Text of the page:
Over 100,000 Americans died in World War I, yet it’s the one 20th century conflict not commemorated with a memorial on or near the National Mall in Washington, DC. But Congress has authorized a redesign of the memorial to American WWI commander John J. Pershing (a block from the White House), and the U.S. WWI Centennial Commission has opened the design competition to all comers will to pay the $100 fee!
Here’s the commission’s vision for the memorial:
The memorial should honor and commemorate the service of American forces in World War I with sufficient scale and gravity that the memorial takes its place within the larger network of memorials and monuments situated on and around the National Mall. At the same time, designers should forge functional and perceptual linkages to the pathways, streets, and civic spaces and architectural landmarks around the site. Design and landscape elements should contribute to the park composition and strengthen the park’s relationship to the larger urban context, while complementing, and not detracting from, the meaning of the commemorative elements (whether new or pre-existing) within the site.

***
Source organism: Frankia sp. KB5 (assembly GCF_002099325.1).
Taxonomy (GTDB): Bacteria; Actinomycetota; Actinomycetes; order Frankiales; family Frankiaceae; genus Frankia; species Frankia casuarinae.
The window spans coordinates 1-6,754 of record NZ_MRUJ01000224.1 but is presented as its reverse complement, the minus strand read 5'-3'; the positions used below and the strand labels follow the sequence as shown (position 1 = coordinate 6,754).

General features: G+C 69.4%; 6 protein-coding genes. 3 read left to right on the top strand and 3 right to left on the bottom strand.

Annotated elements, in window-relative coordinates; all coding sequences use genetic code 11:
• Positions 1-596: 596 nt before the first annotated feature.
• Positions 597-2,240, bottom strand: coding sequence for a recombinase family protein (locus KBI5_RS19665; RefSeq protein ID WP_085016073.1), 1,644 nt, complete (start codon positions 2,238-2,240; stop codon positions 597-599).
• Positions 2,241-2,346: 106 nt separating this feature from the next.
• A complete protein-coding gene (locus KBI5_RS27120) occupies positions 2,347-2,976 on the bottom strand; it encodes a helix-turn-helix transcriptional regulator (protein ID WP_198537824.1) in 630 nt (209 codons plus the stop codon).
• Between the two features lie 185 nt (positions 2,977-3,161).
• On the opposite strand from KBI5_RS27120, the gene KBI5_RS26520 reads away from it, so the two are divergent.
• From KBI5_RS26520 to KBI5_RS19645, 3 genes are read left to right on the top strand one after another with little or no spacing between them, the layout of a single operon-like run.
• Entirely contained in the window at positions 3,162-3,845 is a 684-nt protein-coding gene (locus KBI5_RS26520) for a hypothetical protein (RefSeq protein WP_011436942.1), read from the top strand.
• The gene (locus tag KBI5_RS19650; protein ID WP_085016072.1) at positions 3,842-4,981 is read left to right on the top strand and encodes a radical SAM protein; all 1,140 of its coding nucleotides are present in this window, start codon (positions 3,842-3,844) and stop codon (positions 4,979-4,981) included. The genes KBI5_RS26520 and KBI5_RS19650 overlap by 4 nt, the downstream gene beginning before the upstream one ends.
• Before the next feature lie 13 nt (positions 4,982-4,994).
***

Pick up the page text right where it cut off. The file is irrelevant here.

Also, the memorial should
…honor the heroism and valor of the American servicemen and women who served, fought, and died in World War I, and should commemorate the tragedy and magnitude of loss suffered by the United States in the conflict.
…be timeless and meaningful for future generations, which can be achieved through appropriate interpretive elements including (but not limited to) figurative or other sculpture, traditional monument forms, and relevant quotations or other texts relating to American participation in World War I. The Memorial shall not list names of individual servicemen and women who served or were killed in World War I.
…balance a sense of enclosure and dignity with openness and visibility that is inviting to passersby.
You’ve got until July 21st to submit your entry.
Need some ideas? Here are a few images of the WWI memorials that our students saw on the 2013 and 2015 iterations of the HIS230L travel course in Europe.